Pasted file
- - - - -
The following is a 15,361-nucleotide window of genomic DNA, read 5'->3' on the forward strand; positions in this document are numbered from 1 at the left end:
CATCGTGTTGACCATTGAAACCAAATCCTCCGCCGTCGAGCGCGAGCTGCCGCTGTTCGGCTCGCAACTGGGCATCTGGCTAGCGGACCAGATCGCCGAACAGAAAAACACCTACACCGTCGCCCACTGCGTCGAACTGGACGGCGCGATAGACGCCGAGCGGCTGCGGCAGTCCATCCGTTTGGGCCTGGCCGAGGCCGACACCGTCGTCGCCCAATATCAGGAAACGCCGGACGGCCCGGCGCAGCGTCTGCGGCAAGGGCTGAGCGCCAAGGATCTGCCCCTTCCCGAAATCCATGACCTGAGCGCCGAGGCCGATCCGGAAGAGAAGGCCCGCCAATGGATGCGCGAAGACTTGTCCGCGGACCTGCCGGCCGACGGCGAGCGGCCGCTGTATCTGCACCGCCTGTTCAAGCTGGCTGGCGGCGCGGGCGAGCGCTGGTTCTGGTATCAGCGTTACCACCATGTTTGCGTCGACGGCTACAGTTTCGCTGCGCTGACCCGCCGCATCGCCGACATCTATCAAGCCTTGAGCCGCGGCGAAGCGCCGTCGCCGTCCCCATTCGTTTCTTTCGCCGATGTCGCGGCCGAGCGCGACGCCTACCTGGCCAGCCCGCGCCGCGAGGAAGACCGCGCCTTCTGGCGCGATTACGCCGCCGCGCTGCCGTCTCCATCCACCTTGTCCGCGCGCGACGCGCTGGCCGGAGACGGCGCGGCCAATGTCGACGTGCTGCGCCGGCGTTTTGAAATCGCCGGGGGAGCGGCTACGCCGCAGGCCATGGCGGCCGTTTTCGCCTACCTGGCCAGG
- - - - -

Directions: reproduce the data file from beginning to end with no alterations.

The following is a 15,361-nucleotide window of genomic DNA, read 5'->3' on the forward strand; positions in this document are numbered from 1 at the left end:
CATCGTGTTGACCATTGAAACCAAATCCTCCGCCGTCGAGCGCGAGCTGCCGCTGTTCGGCTCGCAACTGGGCATCTGGCTAGCGGACCAGATCGCCGAACAGAAAAACACCTACACCGTCGCCCACTGCGTCGAACTGGACGGCGCGATAGACGCCGAGCGGCTGCGGCAGTCCATCCGTTTGGGCCTGGCCGAGGCCGACACCGTCGTCGCCCAATATCAGGAAACGCCGGACGGCCCGGCGCAGCGTCTGCGGCAAGGGCTGAGCGCCAAGGATCTGCCCCTTCCCGAAATCCATGACCTGAGCGCCGAGGCCGATCCGGAAGAGAAGGCCCGCCAATGGATGCGCGAAGACTTGTCCGCGGACCTGCCGGCCGACGGCGAGCGGCCGCTGTATCTGCACCGCCTGTTCAAGCTGGCTGGCGGCGCGGGCGAGCGCTGGTTCTGGTATCAGCGTTACCACCATGTTTGCGTCGACGGCTACAGTTTCGCTGCGCTGACCCGCCGCATCGCCGACATCTATCAAGCCTTGAGCCGCGGCGAAGCGCCGTCGCCGTCCCCATTCGTTTCTTTCGCCGATGTCGCGGCCGAGCGCGACGCCTACCTGGCCAGCCCGCGCCGCGAGGAAGACCGCGCCTTCTGGCGCGATTACGCCGCCGCGCTGCCGTCTCCATCCACCTTGTCCGCGCGCGACGCGCTGGCCGGAGACGGCGCGGCCAATGTCGACGTGCTGCGCCGGCGTTTTGAAATCGCCGGGGGAGCGGCTACGCCGCAGGCCATGGCGGCCGTTTTCGCCTACCTGGCCAGG